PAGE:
No amounts have been deferred or were expensed under this Plan in the accompanying consolidated statements of income for 2009 or 2008.

Stock-based compensation plan:

        The 2001 Plan provides that 260,000 shares of the Company's common stock will be reserved for the granting of both incentive stock options (ISO) and non-incentive stock options (NQSO) to purchase these shares. At December 31, 2009, there are 123,540 shares remaining that are reserved for future grants under this plan. The exercise price per share shall not be less than the fair market value of a share of common stock on the date on which such options were granted, subject to adjustments for the effects of any stock splits or stock dividends, and may be exercised not later than ten years after the grant date.

43


        The following is a summary of transactions in the Plan during the years ended December 31, 2009 and 2008.

 
  Options Issued
And Outstanding
  Weighted-Average
Exercise Price
 

Balance at December 31, 2007

    128,010   $ 10.00  
           

Exercised

    200     10.00  

Terminated

         

Granted

         
           

Balance at December 31, 2008

    127,810   $ 10.00  
           

Exercised

    1,000     10.00  

Terminated

         

Granted

    3,000     10.75  
           

Balance at December 31, 2009

    129,810   $ 10.02  
           

Exercisable at December 31, 2009

    127,710   $ 10.01  
           

        As noted in the table above, there were 3,000 options granted in 2009 and no options granted in 2008. All prior grants were fully vested and exercisable as of December 31, 2007. The Company recognizes the cost of employee services received in exchange for an award of equity investment based on the grant-date fair value of the award. That cost will be recognized over the vesting period of the award. Stock-based compensation expense related to stock options for the year ended December 31, 2009 was $3,000. As of December 31, 2009, there was $6,000 of total unrecognized compensation cost related to non-vested stock options that will be expensed over the next two years.

        The weighted-average fair value of options granted in the year ended December 31, 2009 was $2.97 and was estimated at the date of grant using the Black-Scholes Option Pricing Model with the following weighted-average assumptions.

December 31,
  2009  

Risk free interest rate of return

    3.85 %

Expected option life (months)

    120  

Expected volatility

    25 %

Expected dividends

    2.50 %

        The risk-free interest rate is based on the U.S. Treasury yield curve in effect at the time of the grant. The expected life is based on historical exercise experience. The expected volatility is based on historic volatility. The dividend yield assumption is based on the Company's expectation of dividend payouts.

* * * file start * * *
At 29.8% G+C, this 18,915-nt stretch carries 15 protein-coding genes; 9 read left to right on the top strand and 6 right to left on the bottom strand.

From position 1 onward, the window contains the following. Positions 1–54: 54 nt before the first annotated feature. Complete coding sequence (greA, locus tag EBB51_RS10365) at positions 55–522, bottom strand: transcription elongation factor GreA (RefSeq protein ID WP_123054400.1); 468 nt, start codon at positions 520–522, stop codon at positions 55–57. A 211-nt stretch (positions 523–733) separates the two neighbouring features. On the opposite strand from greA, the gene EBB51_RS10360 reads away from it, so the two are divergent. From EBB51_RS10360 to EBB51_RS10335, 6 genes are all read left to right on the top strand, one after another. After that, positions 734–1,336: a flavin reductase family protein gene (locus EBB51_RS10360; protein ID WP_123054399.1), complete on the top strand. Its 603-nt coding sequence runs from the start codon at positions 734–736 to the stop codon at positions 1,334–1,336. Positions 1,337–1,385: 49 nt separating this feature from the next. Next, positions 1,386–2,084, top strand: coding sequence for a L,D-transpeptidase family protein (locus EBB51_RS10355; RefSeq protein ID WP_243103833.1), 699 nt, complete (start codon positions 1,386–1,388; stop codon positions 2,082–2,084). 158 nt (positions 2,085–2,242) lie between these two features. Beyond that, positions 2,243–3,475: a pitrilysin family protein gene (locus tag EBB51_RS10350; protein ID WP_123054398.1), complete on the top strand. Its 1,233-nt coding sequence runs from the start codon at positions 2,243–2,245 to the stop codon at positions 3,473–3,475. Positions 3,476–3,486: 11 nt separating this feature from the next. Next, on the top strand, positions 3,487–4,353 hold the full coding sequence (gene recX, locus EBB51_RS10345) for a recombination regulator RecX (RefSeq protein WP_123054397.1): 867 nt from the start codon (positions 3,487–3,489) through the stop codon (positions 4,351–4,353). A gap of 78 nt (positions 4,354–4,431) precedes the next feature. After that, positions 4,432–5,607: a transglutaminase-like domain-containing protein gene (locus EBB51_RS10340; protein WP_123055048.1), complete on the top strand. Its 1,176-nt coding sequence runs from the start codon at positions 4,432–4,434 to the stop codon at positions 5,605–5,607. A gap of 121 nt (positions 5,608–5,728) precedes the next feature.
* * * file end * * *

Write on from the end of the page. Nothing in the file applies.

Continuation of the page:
The 129,810 options outstanding as of December 31, 2009, have an aggregate intrinsic value, which is the amount that the market value of the underlying stock exceeds the exercise price of the option, of $97,000. The aggregate intrinsic value of the options exercised in 2009 and 2008 amounted to $1,000 and $2,000, respectively.

44


        At December 31, 2009 and 2008, the 129,810 and 127,810 options issued and outstanding, respectively, had exercise prices and weighted-average remaining contractual lives as follows:

December 31,
  2009   2008  

Exercisable options:

             
 

Options outstanding

    127,710     127,810  
 

Weighted-average exercise price

  $ 10.01   $ 10.00  
 

Weighted-average remaining contractual life (months)

    23     34  

Unexercisable options:

             
 

Options outstanding

    2,100      
 

Weighted-average exercise price

  $ 10.75      
 

Weighted-average remaining contractual life (months)

    120      

Note 11.  Income Taxes:

        Significant components of the Company's deferred tax assets and liabilities at December 31, 2009 and 2008 were as follows:

 
  2009   2008  
 
  (dollars in thousands)
 

Deferred tax assets:

             
 

Allowance for loan losses

  $ 1,115   $ 1,190  
 

Unrealized loss on securities available-for-sale

        21  
 

Other

    46     35  
           

Total deferred tax assets

    1,161     1,246  
           

Deferred tax liabilities:

             
 

Unrealized gain on securities available-for-sale

    (30 )    
 

Depreciation

    (92 )   (99 )
           

Total deferred tax liabilities

    (122 )   (99 )
           

Net deferred tax assets

  $ 1,039   $ 1,147  
           

        A reconciliation of the statutory income tax to the provision for income taxes included in the consolidated statements of income for the years ended December 31, 2009 and 2008 is as follows:

 
  2009   2008  
 
  (dollars in thousands)
 

Income before income tax

  $ 1,536   $ 1,479  

Tax rate

    34 %   34 %
           

Income tax at statutory rate

    522     503  

Increases (decreases) in tax resulting from:

             
 

Tax exempt interest income

    (126 )   (135 )
 

State income taxes, net of federal income tax benefit

    92     62  
 

Other

        11  
           

Provision for income taxes

  $ 488   $ 441  
           

45